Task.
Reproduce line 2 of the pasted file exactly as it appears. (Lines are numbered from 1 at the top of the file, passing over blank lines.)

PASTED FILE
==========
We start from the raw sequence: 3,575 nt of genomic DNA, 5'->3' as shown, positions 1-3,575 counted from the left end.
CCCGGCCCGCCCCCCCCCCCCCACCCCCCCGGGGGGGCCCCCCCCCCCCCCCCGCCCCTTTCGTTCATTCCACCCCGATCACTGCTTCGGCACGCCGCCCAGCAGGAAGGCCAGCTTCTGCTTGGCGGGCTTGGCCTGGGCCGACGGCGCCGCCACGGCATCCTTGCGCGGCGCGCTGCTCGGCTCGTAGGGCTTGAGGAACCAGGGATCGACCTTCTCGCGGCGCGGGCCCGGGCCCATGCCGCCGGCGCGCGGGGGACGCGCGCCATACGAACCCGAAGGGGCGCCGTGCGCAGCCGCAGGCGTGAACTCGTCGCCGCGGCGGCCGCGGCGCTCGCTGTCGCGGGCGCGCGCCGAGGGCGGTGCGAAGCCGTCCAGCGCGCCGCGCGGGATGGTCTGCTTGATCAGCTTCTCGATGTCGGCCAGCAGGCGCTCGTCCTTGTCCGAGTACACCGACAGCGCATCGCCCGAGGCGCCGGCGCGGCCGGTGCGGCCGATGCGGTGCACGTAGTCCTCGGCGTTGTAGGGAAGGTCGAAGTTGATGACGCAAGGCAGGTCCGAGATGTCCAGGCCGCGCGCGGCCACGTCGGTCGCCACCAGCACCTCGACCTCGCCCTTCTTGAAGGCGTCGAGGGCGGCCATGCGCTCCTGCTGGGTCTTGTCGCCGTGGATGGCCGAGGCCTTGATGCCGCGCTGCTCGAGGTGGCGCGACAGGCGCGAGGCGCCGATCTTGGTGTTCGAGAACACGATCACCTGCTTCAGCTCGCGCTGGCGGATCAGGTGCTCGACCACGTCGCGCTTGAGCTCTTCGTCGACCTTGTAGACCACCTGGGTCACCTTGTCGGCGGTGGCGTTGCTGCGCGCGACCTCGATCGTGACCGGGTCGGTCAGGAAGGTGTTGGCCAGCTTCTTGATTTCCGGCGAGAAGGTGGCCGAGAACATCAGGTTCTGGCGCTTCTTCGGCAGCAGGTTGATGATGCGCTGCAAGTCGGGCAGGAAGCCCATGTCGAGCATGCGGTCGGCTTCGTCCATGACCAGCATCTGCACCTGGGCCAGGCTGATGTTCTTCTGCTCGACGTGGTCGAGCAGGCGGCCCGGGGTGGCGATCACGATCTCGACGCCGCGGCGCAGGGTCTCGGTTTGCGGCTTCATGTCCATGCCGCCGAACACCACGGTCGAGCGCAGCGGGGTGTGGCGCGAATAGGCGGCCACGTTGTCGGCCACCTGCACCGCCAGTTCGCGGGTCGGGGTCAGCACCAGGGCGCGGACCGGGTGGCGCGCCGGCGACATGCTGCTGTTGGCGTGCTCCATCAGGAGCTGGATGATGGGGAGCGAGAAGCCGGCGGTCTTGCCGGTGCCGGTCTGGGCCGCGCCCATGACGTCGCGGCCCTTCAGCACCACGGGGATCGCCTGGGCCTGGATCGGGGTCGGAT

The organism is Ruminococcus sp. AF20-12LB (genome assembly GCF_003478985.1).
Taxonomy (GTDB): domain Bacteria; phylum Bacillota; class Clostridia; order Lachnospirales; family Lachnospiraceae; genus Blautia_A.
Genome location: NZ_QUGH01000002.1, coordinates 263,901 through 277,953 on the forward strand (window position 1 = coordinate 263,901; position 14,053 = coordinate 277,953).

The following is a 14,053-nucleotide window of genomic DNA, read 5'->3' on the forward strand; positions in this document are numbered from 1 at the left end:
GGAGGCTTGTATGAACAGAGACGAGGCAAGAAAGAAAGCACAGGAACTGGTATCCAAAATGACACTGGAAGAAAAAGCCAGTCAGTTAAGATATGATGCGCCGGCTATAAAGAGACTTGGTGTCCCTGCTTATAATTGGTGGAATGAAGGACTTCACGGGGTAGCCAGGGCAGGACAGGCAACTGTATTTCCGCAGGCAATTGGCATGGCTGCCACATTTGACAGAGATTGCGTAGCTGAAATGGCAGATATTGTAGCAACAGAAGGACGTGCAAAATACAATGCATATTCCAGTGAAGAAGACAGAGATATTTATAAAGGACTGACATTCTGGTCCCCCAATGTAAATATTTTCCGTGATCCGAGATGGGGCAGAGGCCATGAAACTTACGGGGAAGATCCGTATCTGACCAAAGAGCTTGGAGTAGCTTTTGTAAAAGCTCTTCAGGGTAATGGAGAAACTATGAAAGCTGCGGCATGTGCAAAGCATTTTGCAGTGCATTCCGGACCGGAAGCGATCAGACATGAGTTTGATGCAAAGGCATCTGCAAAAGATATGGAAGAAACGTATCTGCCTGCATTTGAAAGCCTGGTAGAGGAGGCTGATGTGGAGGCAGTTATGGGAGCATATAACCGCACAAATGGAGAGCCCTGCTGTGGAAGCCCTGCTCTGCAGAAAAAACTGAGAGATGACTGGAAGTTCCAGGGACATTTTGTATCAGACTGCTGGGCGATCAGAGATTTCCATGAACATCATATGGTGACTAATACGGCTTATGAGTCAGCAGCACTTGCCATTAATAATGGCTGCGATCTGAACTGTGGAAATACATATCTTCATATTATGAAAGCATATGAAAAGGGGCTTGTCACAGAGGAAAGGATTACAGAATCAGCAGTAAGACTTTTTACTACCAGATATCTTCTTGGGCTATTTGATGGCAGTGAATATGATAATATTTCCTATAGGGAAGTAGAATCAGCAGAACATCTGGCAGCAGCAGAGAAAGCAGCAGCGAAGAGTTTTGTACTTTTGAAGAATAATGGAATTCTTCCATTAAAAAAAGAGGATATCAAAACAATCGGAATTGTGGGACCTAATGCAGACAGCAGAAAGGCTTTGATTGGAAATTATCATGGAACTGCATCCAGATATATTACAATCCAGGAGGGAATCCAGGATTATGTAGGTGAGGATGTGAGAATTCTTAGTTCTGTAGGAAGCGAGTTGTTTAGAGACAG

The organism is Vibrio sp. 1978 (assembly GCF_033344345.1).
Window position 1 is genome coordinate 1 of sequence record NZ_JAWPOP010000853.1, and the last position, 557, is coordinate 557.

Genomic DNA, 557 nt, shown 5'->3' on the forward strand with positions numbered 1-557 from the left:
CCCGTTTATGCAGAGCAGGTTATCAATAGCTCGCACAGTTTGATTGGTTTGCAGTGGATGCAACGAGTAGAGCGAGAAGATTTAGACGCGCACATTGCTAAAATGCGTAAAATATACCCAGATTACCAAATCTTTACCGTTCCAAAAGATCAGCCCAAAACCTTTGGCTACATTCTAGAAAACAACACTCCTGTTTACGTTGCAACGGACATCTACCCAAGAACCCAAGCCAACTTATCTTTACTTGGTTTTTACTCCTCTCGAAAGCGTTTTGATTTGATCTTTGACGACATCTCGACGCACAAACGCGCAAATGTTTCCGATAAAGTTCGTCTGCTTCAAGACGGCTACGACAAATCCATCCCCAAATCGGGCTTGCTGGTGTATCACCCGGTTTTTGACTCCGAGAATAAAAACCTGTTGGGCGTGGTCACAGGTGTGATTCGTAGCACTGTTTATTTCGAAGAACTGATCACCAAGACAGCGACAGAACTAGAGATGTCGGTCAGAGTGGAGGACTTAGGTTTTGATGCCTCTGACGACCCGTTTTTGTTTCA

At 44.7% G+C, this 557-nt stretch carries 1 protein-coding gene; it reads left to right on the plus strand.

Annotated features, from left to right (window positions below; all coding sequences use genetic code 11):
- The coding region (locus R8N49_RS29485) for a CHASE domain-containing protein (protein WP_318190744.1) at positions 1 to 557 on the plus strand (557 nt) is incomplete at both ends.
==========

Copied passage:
CCCGGCCCGCCCCCCCCCCCCCACCCCCCCGGGGGGGCCCCCCCCCCCCCCCCGCCCCTTTCGTTCATTCCACCCCGATCACTGCTTCGGCACGCCGCCCAGCAGGAAGGCCAGCTTCTGCTTGGCGGGCTTGGCCTGGGCCGACGGCGCCGCCACGGCATCCTTGCGCGGCGCGCTGCTCGGCTCGTAGGGCTTGAGGAACCAGGGATCGACCTTCTCGCGGCGCGGGCCCGGGCCCATGCCGCCGGCGCGCGGGGGACGCGCGCCATACGAACCCGAAGGGGCGCCGTGCGCAGCCGCAGGCGTGAACTCGTCGCCGCGGCGGCCGCGGCGCTCGCTGTCGCGGGCGCGCGCCGAGGGCGGTGCGAAGCCGTCCAGCGCGCCGCGCGGGATGGTCTGCTTGATCAGCTTCTCGATGTCGGCCAGCAGGCGCTCGTCCTTGTCCGAGTACACCGACAGCGCATCGCCCGAGGCGCCGGCGCGGCCGGTGCGGCCGATGCGGTGCACGTAGTCCTCGGCGTTGTAGGGAAGGTCGAAGTTGATGACGCAAGGCAGGTCCGAGATGTCCAGGCCGCGCGCGGCCACGTCGGTCGCCACCAGCACCTCGACCTCGCCCTTCTTGAAGGCGTCGAGGGCGGCCATGCGCTCCTGCTGGGTCTTGTCGCCGTGGATGGCCGAGGCCTTGATGCCGCGCTGCTCGAGGTGGCGCGACAGGCGCGAGGCGCCGATCTTGGTGTTCGAGAACACGATCACCTGCTTCAGCTCGCGCTGGCGGATCAGGTGCTCGACCACGTCGCGCTTGAGCTCTTCGTCGACCTTGTAGACCACCTGGGTCACCTTGTCGGCGGTGGCGTTGCTGCGCGCGACCTCGATCGTGACCGGGTCGGTCAGGAAGGTGTTGGCCAGCTTCTTGATTTCCGGCGAGAAGGTGGCCGAGAACATCAGGTTCTGGCGCTTCTTCGGCAGCAGGTTGATGATGCGCTGCAAGTCGGGCAGGAAGCCCATGTCGAGCATGCGGTCGGCTTCGTCCATGACCAGCATCTGCACCTGGGCCAGGCTGATGTTCTTCTGCTCGACGTGGTCGAGCAGGCGGCCCGGGGTGGCGATCACGATCTCGACGCCGCGGCGCAGGGTCTCGGTTTGCGGCTTCATGTCCATGCCGCCGAACACCACGGTCGAGCGCAGCGGGGTGTGGCGCGAATAGGCGGCCACGTTGTCGGCCACCTGCACCGCCAGTTCGCGGGTCGGGGTCAGCACCAGGGCGCGGACCGGGTGGCGCGCCGGCGACATGCTGCTGTTGGCGTGCTCCATCAGGAGCTGGATGATGGGGAGCGAGAAGCCGGCGGTCTTGCCGGTGCCGGTCTGGGCCGCGCCCATGACGTCGCGGCCCTTCAGCACCACGGGGATCGCCTGGGCCTGGATCGGGGTCGGAT